Really Simple Syndication or RSS has been the standard for web feeds for a considerable time. It originally begun as Resource Description Framework (RDF) Site Summary and to Rich Site Summary and later to Really Simple Syndication.
RSS web feeds contains either a summary or the full text content of a web page. The problem with RSS is they are often confusing with their non standard conventions used, due in part to its scattered development.
Sample rss XML
<?xml version="1.0" encoding="UTF-8" ?><rss version="2.0"><channel> <title>RSS Title</title> <description>This is an example of an RSS feed</description> <link>http://www.example.com/main.html</link> <lastBuildDate>Mon, 06 Sep 2010 00:01:00 +0000 </lastBuildDate> <pubDate>Sun, 06 Sep 2009 16:20:00 +0000</pubDate> <ttl>1800</ttl> <item> <title>Example entry</title> <description>Here is some text containing an interesting description.</description> <link>http://www.example.com/blog/post/1</link> <guid isPermaLink="false">7bd204c6-1655-4c27-aeee-53f933c5395f</guid> <pubDate>Sun, 06 Sep 2009 16:20:00 +0000</pubDate> </item></channel></rss>
The arrival of ATOM syndication standard was a response to the design flaws of the RSS standard. The primary advantage of the ATOM is its adaptation as the IETF standard.
Being an IETF standard, the ATOM needed to implement certain features that made the format easier to deal with. Each atom feed contains an explicit declaration of the format of the content along with what language is used. RSS feeds do not declare its content, but since it only contains plain text or escaped HTML, it is rather easy for the browser to distinguish which is which.
Sample atom XML
<?xml version="1.0" encoding="utf-8"?> <feed xmlns="http://www.w3.org/2005/Atom"> <title>Example Feed</title> <link href="http://example.org/"/> <updated>2003-12-13T18:30:02Z</updated> <author> <name>John Doe</name> </author> <id>urn:uuid:60a76c80-d399-11d9-b93C-0003939e0af6</id> <entry> <title>Atom-Powered Robots Run Amok</title> <link href="http://example.org/2003/12/13/atom03"/> <id>urn:uuid:1225c695-cfb8-4ebb-aaaa-80da344efa6a</id> <updated>2003-12-13T18:30:02Z</updated> <summary>Some text.</summary> </entry> </feed>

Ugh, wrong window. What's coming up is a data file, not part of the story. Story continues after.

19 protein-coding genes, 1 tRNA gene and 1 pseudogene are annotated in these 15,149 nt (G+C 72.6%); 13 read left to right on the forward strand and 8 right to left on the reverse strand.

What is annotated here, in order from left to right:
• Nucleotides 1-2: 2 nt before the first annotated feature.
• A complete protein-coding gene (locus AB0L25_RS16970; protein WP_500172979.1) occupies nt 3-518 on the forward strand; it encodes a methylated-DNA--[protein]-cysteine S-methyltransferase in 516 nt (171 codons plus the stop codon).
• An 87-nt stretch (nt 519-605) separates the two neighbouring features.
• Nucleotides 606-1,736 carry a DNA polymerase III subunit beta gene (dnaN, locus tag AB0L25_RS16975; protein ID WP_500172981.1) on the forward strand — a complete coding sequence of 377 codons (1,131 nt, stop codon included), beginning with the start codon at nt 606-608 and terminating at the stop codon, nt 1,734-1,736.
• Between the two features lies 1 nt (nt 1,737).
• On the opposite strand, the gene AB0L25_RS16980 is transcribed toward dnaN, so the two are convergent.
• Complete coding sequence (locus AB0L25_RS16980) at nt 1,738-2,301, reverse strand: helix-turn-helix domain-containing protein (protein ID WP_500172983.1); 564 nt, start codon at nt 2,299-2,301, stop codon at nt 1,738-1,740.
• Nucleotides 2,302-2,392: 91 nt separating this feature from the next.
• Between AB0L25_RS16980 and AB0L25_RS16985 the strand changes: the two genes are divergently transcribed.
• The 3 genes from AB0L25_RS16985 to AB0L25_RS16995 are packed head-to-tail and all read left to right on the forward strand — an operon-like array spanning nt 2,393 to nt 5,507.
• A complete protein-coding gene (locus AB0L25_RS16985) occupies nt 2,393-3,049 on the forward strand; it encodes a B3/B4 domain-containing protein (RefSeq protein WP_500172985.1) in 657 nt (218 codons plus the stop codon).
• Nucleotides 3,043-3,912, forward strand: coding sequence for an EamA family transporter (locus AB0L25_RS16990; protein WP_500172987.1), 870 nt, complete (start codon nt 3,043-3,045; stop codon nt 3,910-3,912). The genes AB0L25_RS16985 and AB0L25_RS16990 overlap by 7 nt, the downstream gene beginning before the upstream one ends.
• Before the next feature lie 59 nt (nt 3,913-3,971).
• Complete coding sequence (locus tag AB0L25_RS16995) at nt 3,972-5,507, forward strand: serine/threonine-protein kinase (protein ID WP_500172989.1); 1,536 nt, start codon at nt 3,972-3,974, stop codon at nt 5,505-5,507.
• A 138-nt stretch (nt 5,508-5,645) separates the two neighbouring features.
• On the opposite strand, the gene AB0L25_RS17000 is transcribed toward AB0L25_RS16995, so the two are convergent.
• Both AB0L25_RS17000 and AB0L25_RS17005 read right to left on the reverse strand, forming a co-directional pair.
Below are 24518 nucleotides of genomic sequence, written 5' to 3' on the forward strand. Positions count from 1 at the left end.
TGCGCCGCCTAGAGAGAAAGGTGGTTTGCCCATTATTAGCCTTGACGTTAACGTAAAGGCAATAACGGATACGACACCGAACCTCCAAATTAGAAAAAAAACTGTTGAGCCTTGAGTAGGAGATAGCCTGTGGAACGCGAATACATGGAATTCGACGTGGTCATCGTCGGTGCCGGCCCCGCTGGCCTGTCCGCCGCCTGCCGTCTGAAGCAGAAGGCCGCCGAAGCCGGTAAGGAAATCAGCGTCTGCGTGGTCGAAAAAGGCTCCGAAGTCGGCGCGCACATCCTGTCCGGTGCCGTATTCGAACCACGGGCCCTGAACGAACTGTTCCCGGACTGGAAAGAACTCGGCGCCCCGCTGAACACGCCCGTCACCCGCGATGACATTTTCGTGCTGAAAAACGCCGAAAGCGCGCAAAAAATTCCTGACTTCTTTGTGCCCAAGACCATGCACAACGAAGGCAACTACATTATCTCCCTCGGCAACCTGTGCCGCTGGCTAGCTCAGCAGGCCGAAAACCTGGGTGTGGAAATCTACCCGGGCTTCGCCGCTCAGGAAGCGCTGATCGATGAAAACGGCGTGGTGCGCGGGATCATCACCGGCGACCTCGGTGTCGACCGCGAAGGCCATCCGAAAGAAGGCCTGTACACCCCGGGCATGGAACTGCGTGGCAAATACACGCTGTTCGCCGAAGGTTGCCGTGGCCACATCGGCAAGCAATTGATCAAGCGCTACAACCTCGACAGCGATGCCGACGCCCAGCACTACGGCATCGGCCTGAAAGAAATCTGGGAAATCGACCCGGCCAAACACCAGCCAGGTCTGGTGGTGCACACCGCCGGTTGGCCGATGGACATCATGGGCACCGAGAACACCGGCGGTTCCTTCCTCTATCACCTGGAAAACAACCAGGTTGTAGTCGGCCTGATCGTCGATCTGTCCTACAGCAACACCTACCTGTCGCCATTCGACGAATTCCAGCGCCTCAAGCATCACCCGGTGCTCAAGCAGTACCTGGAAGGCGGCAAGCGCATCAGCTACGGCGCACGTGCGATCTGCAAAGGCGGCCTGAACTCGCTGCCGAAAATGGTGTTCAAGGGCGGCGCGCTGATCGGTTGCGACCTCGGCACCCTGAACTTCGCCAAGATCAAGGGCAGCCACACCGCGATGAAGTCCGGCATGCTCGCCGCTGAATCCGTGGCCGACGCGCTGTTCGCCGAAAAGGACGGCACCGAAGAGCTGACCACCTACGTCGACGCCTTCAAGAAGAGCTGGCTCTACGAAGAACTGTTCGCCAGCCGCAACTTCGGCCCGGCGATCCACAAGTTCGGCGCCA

A major flaw of RSS is in its code. RSS code isn’t really very usable in other XML vocabularies since it wasn’t really intended to do so at the very inception.
ATOM code has been built from the ground up with modularity in mind. Therefore, a great majority of its code is reusable even with other XML vocabularies like RSS.
Being the first syndication standard has been the primary factor in the rapid growth and popularity of RSS.
RSS has been the preferred format for most people even to those who already know about the ATOM format. Podcasting was also derived from the RSS format when it added enclosure support in the 2.0 version.
Even though ATOM has also been adapted to serve in podcasting, RSS still holds a great amount of the market. Most web sites, though not all, that offer web syndication only offers it in the RSS format, hampering the further advancement of the ATOM format.
Supporters of the ATOM format also needs to add support for RSS so that those who only have RSS support can also see the content, which is still the great majority of people who subscribe to web feeds.
- ATOM is an IETF standard while RSS is not
- ATOM feeds explicitly indicates the content while the browser is left to figure out whether the RSS feed contains plain text or escaped HTML
- ATOM code is modular and reusable while RSS code is not
- RSS still holds dominance in the syndication format due to its head start and popularity